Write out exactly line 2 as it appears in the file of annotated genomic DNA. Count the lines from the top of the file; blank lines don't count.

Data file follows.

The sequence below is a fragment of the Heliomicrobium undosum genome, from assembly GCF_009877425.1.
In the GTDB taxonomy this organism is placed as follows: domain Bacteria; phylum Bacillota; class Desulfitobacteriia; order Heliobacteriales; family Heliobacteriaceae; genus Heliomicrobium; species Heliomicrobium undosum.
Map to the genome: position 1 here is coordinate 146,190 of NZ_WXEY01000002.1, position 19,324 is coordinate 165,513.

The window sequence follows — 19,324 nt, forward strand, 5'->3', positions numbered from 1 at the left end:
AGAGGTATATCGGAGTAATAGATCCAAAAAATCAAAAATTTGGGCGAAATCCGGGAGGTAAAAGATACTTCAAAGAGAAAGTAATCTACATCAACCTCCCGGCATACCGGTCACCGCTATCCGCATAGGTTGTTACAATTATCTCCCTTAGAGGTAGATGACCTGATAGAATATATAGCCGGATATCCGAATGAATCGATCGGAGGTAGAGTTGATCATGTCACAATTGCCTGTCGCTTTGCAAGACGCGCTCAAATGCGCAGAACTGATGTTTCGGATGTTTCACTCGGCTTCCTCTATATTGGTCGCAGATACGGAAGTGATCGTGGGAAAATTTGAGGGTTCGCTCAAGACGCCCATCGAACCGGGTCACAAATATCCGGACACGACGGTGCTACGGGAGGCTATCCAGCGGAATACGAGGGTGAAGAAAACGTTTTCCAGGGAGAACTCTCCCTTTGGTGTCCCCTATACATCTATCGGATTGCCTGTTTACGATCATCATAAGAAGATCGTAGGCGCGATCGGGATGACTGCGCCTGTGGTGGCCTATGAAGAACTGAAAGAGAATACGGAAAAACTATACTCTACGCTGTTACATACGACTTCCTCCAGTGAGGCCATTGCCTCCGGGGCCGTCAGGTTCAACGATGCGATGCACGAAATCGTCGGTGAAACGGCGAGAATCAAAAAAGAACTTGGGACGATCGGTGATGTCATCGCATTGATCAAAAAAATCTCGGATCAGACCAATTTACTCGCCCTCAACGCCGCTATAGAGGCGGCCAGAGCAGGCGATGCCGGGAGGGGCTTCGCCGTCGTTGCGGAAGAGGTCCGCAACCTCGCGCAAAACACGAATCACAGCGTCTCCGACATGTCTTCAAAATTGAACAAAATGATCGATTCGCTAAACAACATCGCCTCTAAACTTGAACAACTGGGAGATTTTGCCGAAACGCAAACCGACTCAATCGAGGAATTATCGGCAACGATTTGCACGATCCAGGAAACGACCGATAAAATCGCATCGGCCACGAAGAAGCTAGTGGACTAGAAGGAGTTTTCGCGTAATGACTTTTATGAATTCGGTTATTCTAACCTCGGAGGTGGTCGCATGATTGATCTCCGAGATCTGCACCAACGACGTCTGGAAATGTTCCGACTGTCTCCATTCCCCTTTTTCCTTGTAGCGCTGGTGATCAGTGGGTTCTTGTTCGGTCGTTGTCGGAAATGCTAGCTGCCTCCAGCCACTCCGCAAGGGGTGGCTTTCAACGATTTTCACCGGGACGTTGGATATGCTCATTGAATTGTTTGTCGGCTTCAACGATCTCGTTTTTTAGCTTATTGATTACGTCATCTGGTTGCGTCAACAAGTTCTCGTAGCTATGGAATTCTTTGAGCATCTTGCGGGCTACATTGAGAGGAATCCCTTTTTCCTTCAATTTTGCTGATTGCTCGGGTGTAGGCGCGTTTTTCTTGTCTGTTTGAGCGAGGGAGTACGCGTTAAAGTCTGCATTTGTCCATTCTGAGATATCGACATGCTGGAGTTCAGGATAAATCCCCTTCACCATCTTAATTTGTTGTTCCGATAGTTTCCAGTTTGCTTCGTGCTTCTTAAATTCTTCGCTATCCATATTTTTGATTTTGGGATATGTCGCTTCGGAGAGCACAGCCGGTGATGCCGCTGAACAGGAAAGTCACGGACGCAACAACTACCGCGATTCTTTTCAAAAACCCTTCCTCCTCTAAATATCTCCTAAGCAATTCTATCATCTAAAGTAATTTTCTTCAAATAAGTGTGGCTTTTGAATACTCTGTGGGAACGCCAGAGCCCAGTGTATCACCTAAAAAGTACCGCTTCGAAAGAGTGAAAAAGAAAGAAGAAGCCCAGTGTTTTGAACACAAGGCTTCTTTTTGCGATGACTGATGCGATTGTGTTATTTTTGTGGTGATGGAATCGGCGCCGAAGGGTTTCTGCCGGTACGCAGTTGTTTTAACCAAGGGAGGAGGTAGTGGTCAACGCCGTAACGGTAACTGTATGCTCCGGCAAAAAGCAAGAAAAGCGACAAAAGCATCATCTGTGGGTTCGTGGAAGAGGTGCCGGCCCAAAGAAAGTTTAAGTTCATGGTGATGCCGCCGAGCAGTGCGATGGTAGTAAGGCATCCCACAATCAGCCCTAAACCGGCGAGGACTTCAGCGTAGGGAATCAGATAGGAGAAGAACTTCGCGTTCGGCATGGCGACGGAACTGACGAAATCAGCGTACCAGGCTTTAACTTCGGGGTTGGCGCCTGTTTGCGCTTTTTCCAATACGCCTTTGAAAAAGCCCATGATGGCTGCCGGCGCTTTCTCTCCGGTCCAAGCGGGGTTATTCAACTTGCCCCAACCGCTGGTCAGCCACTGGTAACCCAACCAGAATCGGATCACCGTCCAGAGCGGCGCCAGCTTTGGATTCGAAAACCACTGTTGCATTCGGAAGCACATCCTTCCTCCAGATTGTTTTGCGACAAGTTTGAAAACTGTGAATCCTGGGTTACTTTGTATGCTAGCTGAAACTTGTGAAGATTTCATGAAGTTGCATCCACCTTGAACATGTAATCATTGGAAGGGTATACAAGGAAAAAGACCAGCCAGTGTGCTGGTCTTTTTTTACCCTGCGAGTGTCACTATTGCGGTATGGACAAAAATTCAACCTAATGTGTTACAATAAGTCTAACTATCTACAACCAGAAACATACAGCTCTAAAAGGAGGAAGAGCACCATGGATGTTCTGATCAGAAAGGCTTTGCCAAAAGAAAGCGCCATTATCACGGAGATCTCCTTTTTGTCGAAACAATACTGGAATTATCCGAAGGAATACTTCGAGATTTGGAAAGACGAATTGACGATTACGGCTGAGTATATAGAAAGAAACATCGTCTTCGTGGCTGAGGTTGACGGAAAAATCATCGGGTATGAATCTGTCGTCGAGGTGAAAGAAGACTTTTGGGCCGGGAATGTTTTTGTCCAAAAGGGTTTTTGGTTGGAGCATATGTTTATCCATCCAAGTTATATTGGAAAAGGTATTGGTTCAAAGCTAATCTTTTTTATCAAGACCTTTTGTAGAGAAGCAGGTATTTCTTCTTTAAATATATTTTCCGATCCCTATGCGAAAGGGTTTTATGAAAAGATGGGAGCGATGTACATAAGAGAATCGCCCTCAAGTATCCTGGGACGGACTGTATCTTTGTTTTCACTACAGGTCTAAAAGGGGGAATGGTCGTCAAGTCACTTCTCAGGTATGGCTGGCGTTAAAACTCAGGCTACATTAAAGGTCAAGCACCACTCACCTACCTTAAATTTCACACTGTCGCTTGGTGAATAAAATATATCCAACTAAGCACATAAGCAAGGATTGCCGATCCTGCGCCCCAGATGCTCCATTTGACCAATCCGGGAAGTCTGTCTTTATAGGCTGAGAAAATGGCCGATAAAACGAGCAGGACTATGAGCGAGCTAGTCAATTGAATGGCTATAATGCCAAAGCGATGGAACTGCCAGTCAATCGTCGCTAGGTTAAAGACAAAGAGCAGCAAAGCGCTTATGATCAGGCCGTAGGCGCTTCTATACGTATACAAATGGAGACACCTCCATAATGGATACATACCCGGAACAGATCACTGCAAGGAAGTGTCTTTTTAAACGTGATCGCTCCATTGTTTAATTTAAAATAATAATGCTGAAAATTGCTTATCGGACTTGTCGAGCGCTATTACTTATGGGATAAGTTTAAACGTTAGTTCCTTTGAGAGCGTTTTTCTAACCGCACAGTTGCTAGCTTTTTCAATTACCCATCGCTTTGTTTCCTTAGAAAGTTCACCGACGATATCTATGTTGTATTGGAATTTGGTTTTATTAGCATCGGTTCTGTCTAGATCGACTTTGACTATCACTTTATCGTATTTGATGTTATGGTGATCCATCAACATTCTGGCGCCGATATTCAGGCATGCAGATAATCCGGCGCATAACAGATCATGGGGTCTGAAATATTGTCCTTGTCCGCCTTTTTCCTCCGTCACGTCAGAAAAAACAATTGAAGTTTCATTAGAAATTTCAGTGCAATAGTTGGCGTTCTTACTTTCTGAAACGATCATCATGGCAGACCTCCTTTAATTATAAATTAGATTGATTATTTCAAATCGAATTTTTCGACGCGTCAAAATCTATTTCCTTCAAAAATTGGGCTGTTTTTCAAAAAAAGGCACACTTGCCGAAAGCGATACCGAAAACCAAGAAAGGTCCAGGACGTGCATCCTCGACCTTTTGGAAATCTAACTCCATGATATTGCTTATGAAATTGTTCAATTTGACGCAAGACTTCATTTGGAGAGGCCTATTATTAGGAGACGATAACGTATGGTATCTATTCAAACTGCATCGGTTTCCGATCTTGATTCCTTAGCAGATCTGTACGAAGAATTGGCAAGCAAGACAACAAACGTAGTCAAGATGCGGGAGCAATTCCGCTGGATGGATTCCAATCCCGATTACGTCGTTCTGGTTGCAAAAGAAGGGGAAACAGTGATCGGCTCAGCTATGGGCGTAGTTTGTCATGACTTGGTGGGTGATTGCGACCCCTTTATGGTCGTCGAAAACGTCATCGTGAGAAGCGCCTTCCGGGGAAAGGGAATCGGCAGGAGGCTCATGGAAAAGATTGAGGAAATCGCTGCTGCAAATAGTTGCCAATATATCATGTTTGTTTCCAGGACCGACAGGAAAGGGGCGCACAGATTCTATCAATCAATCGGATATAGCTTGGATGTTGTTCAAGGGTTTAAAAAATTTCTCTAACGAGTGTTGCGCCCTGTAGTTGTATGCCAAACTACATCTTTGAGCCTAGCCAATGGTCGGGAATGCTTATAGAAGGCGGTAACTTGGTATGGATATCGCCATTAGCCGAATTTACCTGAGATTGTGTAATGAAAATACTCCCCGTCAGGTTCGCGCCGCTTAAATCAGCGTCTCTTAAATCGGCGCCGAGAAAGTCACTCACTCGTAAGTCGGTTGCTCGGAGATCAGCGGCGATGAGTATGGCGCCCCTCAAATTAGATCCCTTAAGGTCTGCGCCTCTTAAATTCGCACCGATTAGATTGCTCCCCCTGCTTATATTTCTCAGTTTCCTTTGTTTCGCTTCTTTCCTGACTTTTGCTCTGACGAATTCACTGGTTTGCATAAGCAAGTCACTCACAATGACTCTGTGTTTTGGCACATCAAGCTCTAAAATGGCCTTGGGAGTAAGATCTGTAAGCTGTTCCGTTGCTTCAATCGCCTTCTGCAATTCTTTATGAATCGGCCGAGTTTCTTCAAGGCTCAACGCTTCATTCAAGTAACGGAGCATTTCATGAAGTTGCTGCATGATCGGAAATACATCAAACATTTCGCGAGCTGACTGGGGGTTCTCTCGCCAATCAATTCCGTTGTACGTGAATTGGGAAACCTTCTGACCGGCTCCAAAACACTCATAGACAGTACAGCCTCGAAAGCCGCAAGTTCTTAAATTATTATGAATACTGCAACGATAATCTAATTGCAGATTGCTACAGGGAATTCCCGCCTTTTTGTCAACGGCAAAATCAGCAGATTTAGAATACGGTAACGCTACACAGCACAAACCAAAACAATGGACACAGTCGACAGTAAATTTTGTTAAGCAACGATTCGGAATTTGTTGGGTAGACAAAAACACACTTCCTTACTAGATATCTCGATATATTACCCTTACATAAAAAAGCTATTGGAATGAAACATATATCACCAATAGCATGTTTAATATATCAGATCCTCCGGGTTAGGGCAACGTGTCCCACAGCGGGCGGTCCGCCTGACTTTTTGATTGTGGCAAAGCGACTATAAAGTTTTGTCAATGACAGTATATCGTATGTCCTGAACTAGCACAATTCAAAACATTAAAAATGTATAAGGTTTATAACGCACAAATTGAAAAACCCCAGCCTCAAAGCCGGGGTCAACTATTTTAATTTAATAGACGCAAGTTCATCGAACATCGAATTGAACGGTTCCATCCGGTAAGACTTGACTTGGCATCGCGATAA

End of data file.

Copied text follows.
In the GTDB taxonomy this organism is placed as follows: domain Bacteria; phylum Bacillota; class Desulfitobacteriia; order Heliobacteriales; family Heliobacteriaceae; genus Heliomicrobium; species Heliomicrobium undosum.